To me, not only is Graham only vaguely a Democrat, but worse she’s not electable. She’s boring, over-cautious, and shifty (or under-informed) on the issues. I look at her, or listen to her, and I see Alex Sink (lost 2010), Jim Davis (lost 2006), Bill McBride (lost 2002), Buddy MacKay (lost 1998). None of those guys had any charisma (try googling for ‘Buddy Mackay charisma‘, it’s almost funny), and even Sink didn’t have enough–and Graham has far less spine than Sink did. I don’t see Graham winning even if nominated, and I don’t see her making much impact even if elected.
Another billionaire who wants to be a leader in politics without paying dues. Jeff Greene‘s claim to your vote is that he’ll spend what it takes to get elected. Given the lousy polls for Democrats in Florida, and the financial advantage that the Republicans will have with Rick Scott running for Senate, that’s something to consider. So too, for better or maybe worse, are the misleading attack ads Greene has run against Graham and Levine. I’ve seen Greene speak; he’s not so bad on the stump, with a near-rags-to-great-riches story, although there is plenty of fodder for folks who say he can’t run a campaign (or a government?). He sounds sincere about wanting to give every kid a chance at a good education. His issues page online has some good progressive stuff on it. He claims to be for higher taxes on the wealthy and a higher minimum wage.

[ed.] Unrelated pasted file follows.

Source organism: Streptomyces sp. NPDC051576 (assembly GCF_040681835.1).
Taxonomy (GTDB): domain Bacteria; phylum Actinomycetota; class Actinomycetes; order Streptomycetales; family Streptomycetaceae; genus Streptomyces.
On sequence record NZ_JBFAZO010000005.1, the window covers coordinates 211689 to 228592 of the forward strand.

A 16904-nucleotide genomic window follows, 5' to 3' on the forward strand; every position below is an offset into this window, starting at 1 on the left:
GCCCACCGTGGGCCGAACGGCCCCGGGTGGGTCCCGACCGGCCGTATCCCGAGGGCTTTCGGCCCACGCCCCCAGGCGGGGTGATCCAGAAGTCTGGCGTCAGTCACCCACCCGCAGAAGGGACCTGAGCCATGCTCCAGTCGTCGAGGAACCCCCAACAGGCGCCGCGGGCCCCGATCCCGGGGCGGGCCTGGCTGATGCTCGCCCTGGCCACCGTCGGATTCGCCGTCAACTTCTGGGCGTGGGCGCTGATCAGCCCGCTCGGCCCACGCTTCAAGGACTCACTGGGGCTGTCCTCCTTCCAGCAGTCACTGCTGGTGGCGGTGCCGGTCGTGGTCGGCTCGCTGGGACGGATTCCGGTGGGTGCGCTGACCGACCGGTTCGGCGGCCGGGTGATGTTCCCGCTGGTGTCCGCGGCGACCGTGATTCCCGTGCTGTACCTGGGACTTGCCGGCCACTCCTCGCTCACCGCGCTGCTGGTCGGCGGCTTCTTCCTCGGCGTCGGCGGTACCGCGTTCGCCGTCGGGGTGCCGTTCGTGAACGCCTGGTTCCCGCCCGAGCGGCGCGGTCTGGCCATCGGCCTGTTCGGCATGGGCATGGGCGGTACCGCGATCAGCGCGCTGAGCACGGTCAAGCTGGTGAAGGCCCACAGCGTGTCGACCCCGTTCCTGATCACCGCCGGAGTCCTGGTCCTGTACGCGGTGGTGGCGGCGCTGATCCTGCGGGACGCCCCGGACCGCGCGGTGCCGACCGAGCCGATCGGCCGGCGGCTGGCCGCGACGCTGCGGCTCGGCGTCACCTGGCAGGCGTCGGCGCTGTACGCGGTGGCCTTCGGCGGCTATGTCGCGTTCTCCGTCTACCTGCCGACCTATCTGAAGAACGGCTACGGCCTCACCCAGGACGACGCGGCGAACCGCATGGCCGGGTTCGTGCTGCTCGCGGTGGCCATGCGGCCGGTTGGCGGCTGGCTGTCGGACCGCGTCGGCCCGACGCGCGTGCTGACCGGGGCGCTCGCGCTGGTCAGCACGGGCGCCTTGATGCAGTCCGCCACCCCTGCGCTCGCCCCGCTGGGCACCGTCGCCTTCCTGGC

But. While Greene now says he’s anti-Trump, back when Greene was a Mar-a-Lago member he spoke very warmly about the new President. There’s the complicated legal/financial baggage. Plus, Greene likes to sue newspapers for libel. On the good side, however, according to Wikipedia Greene signed the Giving Pledge in 2011, although the link to the source seems broken.
On paper Philip Levine looks formidable. He’s the Mayor of Miami Beach. He has a somewhat plausible case as a progressive, much better than Graham’s anyway. His track record as Mayor isn’t bad, and he’s certainly done what he could to hold back the rising waters and raise roads. Levine says good stuff about the environment, education, and he’s for marijuana legalization.